- Be the leader, support, and/or hands your nonprofit needs to raise the necessary funds during the pandemic
We understand that it’s hard to determine your staffing needs when you don’t know what the world will look like in six months. That is why interim staff helps fulfill your needs on a contract basis without added costs of employing someone and increasing your long-term expense. Let’s set up a time to talk about how we can help you raise more money in 2021.
Read more on Interim Placement
Interim Placement (also known as Fractional Employment)
Furloughs and layoffs are everywhere, and nonprofits are no exception. But, since you still have a mission to fulfill and services to offer, volunteers offer an interesting opportunity. There are, potentially, more people available, but less time to train, track, and collect volunteers. Sometimes it feels like you need to babysit volunteers. But what if you could look at these prospective free workers like you would consider childcare.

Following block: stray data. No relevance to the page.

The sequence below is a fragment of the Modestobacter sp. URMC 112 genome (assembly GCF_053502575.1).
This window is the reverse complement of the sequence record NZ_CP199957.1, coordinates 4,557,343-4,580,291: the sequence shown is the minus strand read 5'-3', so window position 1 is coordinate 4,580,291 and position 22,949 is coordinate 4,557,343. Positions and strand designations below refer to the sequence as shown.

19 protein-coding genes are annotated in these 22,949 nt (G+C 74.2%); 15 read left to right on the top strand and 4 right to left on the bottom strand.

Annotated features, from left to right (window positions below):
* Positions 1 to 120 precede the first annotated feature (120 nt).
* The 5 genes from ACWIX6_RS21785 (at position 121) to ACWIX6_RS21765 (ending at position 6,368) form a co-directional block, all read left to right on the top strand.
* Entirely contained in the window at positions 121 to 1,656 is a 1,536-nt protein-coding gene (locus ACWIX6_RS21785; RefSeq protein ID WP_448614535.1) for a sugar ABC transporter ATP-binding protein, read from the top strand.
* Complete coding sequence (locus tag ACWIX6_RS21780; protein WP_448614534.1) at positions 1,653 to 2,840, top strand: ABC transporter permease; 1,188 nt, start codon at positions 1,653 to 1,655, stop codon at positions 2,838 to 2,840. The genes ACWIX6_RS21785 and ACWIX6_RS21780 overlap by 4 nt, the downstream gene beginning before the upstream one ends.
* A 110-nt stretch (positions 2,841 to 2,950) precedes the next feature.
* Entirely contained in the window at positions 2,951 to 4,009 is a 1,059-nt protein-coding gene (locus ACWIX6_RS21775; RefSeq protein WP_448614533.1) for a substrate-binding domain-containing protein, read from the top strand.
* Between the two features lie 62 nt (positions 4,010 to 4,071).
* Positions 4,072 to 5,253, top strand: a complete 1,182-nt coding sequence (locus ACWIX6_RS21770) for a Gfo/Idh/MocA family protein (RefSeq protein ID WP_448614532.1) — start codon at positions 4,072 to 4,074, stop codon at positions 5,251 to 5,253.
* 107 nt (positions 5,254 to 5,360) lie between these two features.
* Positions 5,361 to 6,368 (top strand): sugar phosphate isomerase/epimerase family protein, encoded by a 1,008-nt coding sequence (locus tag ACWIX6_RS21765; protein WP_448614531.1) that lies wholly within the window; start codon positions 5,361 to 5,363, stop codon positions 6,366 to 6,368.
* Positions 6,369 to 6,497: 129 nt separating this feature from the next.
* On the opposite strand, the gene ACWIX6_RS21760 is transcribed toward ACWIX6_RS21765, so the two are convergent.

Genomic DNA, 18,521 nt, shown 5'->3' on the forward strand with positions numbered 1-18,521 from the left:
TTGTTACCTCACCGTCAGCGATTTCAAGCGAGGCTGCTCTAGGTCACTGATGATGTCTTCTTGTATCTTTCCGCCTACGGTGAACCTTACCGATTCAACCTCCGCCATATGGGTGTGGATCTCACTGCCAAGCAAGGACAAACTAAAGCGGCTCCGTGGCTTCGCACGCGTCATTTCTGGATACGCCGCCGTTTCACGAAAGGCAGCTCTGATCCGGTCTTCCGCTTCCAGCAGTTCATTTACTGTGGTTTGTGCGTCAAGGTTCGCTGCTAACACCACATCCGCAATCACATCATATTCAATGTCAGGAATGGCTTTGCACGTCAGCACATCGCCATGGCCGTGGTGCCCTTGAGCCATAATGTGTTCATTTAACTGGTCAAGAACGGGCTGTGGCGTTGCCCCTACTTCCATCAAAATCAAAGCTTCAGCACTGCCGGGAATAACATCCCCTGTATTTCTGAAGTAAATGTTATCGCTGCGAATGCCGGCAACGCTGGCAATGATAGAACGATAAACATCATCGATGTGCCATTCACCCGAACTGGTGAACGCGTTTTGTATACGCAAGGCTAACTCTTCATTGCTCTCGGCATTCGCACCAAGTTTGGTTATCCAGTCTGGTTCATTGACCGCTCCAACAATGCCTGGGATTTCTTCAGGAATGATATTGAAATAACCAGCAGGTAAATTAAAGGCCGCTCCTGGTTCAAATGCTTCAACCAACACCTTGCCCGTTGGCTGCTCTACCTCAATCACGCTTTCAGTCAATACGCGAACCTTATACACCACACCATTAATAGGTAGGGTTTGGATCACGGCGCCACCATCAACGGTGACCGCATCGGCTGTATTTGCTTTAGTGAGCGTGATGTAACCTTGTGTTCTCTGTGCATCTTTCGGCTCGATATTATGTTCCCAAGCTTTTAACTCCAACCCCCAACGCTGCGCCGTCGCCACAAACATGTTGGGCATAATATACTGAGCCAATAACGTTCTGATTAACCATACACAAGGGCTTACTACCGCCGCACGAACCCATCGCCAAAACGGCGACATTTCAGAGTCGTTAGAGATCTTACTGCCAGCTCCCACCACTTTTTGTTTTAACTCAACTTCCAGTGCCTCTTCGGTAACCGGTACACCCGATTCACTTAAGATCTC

Before we get into the details of the 5 types of Pandemic Volunteers, you need to do a bit of work.
Start by considering what you are not getting done. Then, think about what you are doing that could be done by somebody else (if that person were reliable.) And lastly, how much internal knowledge is required for each task.
Now, consider the 5 types of Pandemic Volunteers:
- Mother’s helper is someone who needs specific tasks but may need to ask a lot of questions, at least at first, to learn the ropes. The good news is if the task continues, they will get better and better. This could be a teenager looking for something to do when camp is cancelled or a volunteer who isn’t always super reliable, but you want to keep interested and connected.